At one time, it was pretty easy to select a spray-and-clean or spray-and-vac cleaning system, typically referred to as a no-touch cleaning machine. That's because just one manufacturer made them.
However, now that end-users have found these machines to be very effective at cleaning restrooms, restroom fixtures, floors, and other areas of a facility, low and behold, several manufacturers have now introduced their own versions of the no-touch system.
But this means cleaning professionals must do their homework before selecting one of these machines because the different systems are simply not all the same. They can vary significantly as to effectiveness and function.
For instance, let's look at the different power systems installed in the different units.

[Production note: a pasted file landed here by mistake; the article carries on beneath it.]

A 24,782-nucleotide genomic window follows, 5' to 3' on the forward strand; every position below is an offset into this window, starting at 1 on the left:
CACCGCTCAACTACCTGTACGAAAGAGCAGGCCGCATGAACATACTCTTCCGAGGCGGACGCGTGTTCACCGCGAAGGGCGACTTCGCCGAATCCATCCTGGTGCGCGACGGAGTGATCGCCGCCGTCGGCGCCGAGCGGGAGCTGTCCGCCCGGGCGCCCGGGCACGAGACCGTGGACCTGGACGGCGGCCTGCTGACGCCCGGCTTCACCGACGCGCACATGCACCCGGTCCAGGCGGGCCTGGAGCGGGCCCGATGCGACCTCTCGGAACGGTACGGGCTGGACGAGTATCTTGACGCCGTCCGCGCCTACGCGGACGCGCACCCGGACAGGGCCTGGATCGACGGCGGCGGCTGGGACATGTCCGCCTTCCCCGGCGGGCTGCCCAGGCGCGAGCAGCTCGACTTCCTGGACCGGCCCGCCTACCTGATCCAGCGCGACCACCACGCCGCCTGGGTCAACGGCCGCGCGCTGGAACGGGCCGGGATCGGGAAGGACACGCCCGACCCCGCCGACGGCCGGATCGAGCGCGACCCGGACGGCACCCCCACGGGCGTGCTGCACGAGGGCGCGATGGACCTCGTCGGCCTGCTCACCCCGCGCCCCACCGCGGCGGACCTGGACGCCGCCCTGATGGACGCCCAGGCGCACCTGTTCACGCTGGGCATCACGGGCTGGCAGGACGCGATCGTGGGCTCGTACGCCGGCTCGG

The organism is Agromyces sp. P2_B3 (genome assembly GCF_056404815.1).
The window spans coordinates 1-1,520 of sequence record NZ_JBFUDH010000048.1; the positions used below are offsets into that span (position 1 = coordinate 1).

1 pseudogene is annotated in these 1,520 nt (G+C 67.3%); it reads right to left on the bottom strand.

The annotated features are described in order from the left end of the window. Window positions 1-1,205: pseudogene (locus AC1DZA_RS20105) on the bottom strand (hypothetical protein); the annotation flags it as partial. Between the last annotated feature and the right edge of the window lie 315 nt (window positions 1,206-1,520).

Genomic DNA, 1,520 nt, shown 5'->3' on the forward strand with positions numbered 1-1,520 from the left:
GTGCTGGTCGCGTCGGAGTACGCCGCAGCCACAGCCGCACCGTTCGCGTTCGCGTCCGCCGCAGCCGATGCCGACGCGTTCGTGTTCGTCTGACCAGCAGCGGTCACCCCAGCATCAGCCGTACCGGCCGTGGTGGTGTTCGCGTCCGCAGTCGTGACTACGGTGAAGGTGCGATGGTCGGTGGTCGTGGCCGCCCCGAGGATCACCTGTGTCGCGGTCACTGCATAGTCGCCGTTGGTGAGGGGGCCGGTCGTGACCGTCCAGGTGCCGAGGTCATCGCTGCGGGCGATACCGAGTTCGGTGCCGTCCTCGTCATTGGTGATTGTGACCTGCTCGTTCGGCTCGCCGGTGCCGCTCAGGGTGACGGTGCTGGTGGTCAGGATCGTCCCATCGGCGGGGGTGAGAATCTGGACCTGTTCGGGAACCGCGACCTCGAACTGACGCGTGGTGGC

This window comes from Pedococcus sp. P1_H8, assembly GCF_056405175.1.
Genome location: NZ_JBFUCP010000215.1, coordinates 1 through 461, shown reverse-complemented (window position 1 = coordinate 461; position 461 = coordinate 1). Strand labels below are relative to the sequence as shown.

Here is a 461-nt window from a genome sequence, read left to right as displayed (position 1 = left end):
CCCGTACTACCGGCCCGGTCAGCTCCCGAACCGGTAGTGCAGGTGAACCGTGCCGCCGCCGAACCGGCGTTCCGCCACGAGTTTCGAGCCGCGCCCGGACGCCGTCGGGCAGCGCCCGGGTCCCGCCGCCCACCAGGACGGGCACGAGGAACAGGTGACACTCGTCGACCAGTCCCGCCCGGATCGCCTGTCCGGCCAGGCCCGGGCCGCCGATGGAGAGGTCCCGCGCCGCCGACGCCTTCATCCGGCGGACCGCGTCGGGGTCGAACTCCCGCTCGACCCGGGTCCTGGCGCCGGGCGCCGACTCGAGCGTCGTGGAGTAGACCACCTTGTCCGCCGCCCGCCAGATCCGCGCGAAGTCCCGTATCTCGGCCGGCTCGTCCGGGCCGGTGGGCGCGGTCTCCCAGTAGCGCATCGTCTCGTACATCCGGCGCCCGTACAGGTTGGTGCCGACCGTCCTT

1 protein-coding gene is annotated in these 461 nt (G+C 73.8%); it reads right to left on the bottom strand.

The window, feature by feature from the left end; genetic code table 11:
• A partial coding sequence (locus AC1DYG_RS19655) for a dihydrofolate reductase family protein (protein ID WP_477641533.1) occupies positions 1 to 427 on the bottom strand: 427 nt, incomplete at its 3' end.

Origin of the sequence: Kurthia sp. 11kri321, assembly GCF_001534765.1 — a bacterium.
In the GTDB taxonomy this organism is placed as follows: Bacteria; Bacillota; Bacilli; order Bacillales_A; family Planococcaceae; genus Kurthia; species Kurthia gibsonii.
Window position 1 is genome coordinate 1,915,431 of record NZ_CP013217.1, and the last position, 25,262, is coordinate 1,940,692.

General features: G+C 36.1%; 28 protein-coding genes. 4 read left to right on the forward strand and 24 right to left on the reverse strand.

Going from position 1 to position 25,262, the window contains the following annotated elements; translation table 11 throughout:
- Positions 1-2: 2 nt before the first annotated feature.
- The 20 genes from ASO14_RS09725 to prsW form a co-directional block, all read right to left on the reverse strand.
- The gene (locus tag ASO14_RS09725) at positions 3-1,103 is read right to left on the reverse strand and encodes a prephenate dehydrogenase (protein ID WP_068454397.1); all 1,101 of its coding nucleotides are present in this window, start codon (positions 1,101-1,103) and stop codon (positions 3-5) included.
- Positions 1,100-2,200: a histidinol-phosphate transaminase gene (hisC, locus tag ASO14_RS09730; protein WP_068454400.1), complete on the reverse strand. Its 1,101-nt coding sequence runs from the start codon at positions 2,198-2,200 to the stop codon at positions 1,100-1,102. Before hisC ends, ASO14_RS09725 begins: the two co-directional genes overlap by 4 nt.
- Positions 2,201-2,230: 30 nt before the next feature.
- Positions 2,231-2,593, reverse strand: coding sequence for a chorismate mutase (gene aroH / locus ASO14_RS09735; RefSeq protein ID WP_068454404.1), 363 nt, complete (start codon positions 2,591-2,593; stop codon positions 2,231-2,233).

Some of the newer spray-and-clean or spray-and-vac cleaning systems use two-stage motors with about 100 CFM. Pump pressure maxes out at 200 psi and waterlift—an important element in effective cleaning—is about 80 inches.
On the other hand, at least one system has a three-stage motor. This provides considerably more cleaning power: CFM tops 112, instead of 80; pump pressure is more than doubled; and waterlift on comparable models can be as much as 60 percent more powerful.
You might wonder just how important these issues are. In some settings, such as a school, selecting the wrong machine can increase cleaning times, prove to be minimally effective at eliminating germs, bacteria, and odors, and cause considerable customer dissatisfaction.
When selecting a no-touch cleaning system, take your time, consider where, how, and how often you plan to use it, and the results you expect from the equipment. In this case, selecting the right machine can pay dividends and the wrong unit…well, I think you know the answer.